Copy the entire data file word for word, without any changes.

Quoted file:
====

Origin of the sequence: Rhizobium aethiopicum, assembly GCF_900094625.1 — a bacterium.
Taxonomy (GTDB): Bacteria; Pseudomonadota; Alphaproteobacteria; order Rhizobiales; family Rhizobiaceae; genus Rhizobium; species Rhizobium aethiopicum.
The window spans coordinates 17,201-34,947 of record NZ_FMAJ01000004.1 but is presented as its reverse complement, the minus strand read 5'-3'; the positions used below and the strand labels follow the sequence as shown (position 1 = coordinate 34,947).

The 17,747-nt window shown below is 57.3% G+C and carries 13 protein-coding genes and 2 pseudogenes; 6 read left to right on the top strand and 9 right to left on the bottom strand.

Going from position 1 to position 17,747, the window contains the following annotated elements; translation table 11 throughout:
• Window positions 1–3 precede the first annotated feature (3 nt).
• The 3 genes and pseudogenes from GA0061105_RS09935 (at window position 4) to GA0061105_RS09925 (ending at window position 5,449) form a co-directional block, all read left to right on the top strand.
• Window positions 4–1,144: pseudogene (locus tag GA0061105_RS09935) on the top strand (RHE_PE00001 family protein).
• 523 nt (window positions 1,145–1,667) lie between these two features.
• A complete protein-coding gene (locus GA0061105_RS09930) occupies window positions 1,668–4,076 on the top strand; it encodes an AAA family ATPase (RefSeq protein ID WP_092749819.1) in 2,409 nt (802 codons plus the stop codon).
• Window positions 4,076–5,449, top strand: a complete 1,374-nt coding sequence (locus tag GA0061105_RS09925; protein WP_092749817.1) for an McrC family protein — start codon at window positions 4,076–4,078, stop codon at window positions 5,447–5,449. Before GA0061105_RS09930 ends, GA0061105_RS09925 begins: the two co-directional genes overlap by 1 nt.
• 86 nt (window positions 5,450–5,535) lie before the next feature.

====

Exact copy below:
Origin of the sequence: Rhizobium aethiopicum, assembly GCF_900094625.1 — a bacterium.
Taxonomy (GTDB): Bacteria; Pseudomonadota; Alphaproteobacteria; order Rhizobiales; family Rhizobiaceae; genus Rhizobium; species Rhizobium aethiopicum.
The window spans coordinates 17,201-34,947 of record NZ_FMAJ01000004.1 but is presented as its reverse complement, the minus strand read 5'-3'; the positions used below and the strand labels follow the sequence as shown (position 1 = coordinate 34,947).

The 17,747-nt window shown below is 57.3% G+C and carries 13 protein-coding genes and 2 pseudogenes; 6 read left to right on the top strand and 9 right to left on the bottom strand.

Going from position 1 to position 17,747, the window contains the following annotated elements; translation table 11 throughout:
• Window positions 1–3 precede the first annotated feature (3 nt).
• The 3 genes and pseudogenes from GA0061105_RS09935 (at window position 4) to GA0061105_RS09925 (ending at window position 5,449) form a co-directional block, all read left to right on the top strand.
• Window positions 4–1,144: pseudogene (locus tag GA0061105_RS09935) on the top strand (RHE_PE00001 family protein).
• 523 nt (window positions 1,145–1,667) lie between these two features.
• A complete protein-coding gene (locus GA0061105_RS09930) occupies window positions 1,668–4,076 on the top strand; it encodes an AAA family ATPase (RefSeq protein ID WP_092749819.1) in 2,409 nt (802 codons plus the stop codon).
• Window positions 4,076–5,449, top strand: a complete 1,374-nt coding sequence (locus tag GA0061105_RS09925; protein WP_092749817.1) for an McrC family protein — start codon at window positions 4,076–4,078, stop codon at window positions 5,447–5,449. Before GA0061105_RS09930 ends, GA0061105_RS09925 begins: the two co-directional genes overlap by 1 nt.
• 86 nt (window positions 5,450–5,535) lie before the next feature.